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Clin Pharmacol Ther. 1987 Aug;42(2):137-41.

Measurement of pain in children with self-reporting and behavioral assessment.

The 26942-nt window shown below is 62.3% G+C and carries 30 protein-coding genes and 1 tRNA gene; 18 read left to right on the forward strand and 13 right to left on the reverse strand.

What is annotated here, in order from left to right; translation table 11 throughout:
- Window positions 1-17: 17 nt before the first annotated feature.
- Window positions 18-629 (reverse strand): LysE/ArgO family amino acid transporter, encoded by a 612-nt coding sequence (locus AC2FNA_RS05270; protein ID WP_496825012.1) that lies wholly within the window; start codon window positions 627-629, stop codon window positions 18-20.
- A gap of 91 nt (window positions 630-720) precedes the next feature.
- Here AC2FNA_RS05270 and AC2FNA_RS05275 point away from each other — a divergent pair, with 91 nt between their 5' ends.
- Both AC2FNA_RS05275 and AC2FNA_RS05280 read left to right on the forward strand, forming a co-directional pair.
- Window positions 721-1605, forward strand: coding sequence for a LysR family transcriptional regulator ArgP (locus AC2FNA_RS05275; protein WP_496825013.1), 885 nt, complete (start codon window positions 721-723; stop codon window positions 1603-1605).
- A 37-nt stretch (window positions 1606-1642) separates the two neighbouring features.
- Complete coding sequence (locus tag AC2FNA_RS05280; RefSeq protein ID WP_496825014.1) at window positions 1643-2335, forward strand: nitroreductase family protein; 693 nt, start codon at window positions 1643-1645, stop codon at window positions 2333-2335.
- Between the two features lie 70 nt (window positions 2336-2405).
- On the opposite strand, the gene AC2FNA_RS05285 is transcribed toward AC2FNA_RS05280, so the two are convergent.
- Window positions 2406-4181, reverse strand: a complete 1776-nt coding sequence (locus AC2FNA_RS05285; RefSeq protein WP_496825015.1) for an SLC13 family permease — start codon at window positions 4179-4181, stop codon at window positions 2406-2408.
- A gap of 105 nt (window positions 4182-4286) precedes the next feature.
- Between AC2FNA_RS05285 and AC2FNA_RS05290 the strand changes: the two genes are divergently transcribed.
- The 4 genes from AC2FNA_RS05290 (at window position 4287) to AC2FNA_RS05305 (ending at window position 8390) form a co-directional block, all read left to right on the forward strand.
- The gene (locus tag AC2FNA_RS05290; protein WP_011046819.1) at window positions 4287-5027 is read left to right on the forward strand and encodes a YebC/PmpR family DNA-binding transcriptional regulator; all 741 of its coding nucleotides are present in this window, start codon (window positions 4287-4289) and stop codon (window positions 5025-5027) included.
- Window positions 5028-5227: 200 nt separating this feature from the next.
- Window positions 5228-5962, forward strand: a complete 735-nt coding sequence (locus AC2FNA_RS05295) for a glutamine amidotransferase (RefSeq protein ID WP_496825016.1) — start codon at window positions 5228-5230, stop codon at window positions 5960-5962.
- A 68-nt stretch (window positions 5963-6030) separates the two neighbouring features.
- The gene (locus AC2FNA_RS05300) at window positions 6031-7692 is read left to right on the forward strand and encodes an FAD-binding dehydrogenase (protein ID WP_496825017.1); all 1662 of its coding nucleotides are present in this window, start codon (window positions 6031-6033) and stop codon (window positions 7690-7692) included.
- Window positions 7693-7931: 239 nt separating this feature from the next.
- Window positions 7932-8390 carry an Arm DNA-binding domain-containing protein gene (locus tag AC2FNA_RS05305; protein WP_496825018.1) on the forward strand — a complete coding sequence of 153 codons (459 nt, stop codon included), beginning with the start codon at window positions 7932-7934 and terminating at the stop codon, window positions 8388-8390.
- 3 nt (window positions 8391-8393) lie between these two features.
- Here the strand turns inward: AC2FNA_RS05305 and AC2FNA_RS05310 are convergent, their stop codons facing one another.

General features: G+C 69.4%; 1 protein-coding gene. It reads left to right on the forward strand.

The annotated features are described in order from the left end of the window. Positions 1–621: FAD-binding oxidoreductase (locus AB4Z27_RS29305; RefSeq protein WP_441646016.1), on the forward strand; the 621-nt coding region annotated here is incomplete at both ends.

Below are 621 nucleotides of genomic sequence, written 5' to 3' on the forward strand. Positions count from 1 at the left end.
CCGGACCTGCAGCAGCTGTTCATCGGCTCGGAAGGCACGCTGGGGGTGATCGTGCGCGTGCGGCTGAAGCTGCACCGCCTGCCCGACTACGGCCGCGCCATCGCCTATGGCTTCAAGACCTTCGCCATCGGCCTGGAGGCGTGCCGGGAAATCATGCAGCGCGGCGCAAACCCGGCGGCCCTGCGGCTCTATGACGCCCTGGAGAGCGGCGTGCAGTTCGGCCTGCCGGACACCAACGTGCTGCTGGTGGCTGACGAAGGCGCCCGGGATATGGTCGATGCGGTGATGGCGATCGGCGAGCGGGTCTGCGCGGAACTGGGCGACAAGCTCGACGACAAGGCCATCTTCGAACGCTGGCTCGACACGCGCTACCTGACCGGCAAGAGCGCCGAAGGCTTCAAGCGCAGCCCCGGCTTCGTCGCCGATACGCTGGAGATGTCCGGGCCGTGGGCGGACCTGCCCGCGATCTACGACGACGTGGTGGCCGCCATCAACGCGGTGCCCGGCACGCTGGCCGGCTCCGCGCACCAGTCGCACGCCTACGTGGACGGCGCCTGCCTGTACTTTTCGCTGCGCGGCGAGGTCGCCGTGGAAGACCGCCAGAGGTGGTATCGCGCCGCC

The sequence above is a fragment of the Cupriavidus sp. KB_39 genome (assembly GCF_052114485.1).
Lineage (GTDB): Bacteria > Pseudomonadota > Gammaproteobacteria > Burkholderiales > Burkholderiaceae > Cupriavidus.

There are several studies on the correlation of various pain-rating scales in adults but few such studies have been done on children. To gain information on the correlation of self-reporting pain scales (one verbal and two visual analog scales) with each other and with a scale based on behavioral assessment, we analyzed retrospectively the pain evaluations of 141 pediatric patients participating in our analgesic studies. Eighty-two patients were male and 59 were female. The ages ranged from 1.6 to 17.6 years. The patients were divided into three age groups. All pain-rating scales were correlated (P less than 0.001) with each other and they showed a good internal consistency. There were no differences in correlation coefficients between the age groups and the two sexes. Accordingly, any of the now-employed scales can be used in clinical analgesic studies in children on the condition that the child has comprehended the use of the scale during the preoperative visit.

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